Today, excerpts from a handful of news articles from about the federal income tax resistance of Utah governor J. Bracken Lee:
Salt Lake City (AP) — Utah’s Gov. J. Bracken Lee says he will refuse to pay at least part of his income tax .
Lee, now in the third year of his second term as Republican governor, says he’s taking the stand because he thinks “it is unconstitutional for this nation to tax its citizens for the support of foreign nations.”
He said he will refuse to pay income taxes on personal income over and above his gubernatorial salary, from which the tax already has been withheld so far .
“Very likely I might decide I will also attempt to act on this withholding thing,” he told The Associated Press. “But I’m undecided whether I want to act on that or not.
“I plan to figure out my tax return and send it to the government together with a letter saying I have placed the money aside and will not pay it until the United States Supreme Court orders me to do so.”
Lee said he is taking his tax action to “awaken the American people.”
Washington, AP — A spokesman for the Internal Revenue Service, commenting today on a threat by Utah’s Gov. J. Bracken Lee not to pay at least part of his federal taxes, said the government has “adequate machinery for collecting the taxes.”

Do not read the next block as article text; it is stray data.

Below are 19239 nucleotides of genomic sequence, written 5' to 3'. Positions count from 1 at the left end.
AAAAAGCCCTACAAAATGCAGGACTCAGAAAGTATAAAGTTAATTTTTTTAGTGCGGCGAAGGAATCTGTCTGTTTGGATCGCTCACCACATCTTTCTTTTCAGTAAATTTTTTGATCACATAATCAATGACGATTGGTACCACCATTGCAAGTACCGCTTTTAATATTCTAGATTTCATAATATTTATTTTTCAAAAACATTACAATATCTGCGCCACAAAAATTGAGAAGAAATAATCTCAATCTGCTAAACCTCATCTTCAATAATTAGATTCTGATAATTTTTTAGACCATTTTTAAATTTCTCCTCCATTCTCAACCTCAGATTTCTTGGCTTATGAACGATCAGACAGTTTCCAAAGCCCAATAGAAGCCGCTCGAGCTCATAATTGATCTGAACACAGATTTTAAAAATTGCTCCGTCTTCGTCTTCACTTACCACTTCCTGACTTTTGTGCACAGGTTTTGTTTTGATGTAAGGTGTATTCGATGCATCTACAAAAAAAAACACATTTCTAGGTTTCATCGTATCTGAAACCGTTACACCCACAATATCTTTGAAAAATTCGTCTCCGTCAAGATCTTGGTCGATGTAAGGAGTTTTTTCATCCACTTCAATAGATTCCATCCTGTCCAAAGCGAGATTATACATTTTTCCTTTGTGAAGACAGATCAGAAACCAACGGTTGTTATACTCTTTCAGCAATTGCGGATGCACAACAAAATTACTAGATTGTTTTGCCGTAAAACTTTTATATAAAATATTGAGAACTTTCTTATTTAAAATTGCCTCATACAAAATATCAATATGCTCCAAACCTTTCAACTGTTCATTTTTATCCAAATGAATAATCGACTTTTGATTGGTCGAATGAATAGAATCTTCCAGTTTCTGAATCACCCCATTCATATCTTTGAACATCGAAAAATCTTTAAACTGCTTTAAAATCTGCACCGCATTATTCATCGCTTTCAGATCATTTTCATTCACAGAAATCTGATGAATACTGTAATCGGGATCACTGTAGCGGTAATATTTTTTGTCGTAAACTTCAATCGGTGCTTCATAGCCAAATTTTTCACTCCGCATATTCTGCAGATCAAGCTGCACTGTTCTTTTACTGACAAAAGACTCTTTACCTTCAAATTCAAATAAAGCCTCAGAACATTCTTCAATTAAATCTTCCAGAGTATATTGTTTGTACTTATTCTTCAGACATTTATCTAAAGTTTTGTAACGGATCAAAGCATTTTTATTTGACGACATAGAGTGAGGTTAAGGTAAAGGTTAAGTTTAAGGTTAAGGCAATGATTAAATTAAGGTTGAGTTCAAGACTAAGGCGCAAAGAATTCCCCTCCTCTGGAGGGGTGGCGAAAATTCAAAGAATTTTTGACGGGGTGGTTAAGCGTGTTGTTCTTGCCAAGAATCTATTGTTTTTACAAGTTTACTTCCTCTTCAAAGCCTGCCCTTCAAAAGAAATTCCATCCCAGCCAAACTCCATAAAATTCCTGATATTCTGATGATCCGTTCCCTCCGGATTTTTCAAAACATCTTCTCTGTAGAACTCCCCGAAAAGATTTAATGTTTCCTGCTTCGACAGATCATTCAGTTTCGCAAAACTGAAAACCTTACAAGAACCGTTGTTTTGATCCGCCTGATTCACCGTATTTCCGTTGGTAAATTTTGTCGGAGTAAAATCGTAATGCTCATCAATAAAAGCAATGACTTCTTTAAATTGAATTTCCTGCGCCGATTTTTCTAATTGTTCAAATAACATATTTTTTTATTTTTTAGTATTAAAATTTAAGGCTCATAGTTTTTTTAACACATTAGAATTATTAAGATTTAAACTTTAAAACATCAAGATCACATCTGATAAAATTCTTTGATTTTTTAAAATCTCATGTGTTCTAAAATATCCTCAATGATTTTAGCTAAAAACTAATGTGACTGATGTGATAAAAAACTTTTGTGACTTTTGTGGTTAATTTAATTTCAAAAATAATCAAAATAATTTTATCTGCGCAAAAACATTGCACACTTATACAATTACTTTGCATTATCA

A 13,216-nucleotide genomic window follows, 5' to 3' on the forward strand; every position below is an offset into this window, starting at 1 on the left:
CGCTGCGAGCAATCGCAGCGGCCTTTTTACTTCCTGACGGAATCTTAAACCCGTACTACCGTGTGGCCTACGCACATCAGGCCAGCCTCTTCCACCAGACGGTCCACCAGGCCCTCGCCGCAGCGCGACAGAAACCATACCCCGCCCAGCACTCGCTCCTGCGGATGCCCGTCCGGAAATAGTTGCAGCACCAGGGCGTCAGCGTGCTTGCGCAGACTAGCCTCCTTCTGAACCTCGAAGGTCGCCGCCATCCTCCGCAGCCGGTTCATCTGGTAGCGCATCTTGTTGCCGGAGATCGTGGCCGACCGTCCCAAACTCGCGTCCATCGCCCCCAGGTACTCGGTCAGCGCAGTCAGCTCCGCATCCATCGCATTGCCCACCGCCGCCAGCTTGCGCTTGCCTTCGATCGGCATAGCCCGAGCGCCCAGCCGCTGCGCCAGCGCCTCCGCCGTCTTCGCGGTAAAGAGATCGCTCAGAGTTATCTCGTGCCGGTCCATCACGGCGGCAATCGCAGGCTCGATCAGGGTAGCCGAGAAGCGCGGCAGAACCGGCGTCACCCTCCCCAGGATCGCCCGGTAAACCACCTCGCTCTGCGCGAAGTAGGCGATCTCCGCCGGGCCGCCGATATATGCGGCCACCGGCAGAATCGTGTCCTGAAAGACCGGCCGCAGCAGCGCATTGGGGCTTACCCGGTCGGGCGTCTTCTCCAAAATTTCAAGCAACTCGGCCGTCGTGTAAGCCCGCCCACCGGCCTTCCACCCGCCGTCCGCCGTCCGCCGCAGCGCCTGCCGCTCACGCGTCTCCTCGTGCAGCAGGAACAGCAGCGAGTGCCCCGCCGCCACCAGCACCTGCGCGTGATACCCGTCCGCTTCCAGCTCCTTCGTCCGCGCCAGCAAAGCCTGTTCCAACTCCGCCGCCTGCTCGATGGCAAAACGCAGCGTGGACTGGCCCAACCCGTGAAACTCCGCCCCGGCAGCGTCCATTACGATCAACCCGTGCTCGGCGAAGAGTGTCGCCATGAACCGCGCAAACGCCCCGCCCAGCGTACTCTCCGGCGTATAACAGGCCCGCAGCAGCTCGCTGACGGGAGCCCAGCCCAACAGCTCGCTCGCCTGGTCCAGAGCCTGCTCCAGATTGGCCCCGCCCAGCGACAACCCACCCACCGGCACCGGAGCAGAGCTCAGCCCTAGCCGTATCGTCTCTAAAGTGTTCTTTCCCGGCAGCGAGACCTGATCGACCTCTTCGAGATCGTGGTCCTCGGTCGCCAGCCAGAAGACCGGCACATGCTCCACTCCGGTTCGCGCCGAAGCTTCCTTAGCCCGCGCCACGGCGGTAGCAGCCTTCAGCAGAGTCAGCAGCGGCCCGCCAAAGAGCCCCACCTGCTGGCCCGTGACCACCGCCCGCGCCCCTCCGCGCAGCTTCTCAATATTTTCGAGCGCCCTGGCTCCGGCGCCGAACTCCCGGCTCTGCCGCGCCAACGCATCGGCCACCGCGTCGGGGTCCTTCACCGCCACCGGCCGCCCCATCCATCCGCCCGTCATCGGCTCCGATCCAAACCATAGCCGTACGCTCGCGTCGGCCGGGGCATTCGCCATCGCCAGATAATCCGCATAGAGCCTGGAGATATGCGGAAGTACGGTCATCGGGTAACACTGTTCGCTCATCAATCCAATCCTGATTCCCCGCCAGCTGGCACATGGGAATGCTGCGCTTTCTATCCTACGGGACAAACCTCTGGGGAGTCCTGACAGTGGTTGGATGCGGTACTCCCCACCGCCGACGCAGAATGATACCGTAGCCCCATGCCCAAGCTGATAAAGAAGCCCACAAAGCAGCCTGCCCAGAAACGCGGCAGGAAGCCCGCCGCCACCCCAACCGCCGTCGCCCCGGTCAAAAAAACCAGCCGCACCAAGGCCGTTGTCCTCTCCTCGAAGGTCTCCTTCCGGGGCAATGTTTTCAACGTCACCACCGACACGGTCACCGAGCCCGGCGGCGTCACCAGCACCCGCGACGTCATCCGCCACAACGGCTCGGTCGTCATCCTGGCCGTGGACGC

Lee, a Republican, announced at a mining meeting he would place his tax in a Salt Lake City bank but would not hand it over to the government until “legality of the case is tested in the United States Supreme Court.” He said he would do this to get people to “thinking about this thing.”
Salt Lake City (AP) — Gov. J. Bracken Lee said he had no intention of resigning or retracting a statement that he would refuse to pay part of the federal tax on his income.
The executive committee of the Utah Democratic Party Friday demanded his resignation of the Republican Governor [sic] or retraction of what it called Lee’s “avowed defiance” of the nation’s laws.
State Democratic Party Chairman Milton Weilemann yesterday issued a statement on behalf of the party’s central committee.
It said, “The Governor’s attack is directed against Pres. Eisenhower and the President’s foreign policy.”
Weilemann said the “real issue” involved “is the maintenance of the orderly processes of American government.”
“He (Lee) swore under oath (when he took office) to uphold and defend the Constitution and the laws of the land,” Weilemann said. “He must not now be permitted to defy the laws of the nation and his solemn oath of office.”
He said Lee was using his office for national publicity and accused Utah Republicans of “failing to challenge the Governor’s ridiculous action,” and failing to defend Pres. Eisenhower and his foreign policy.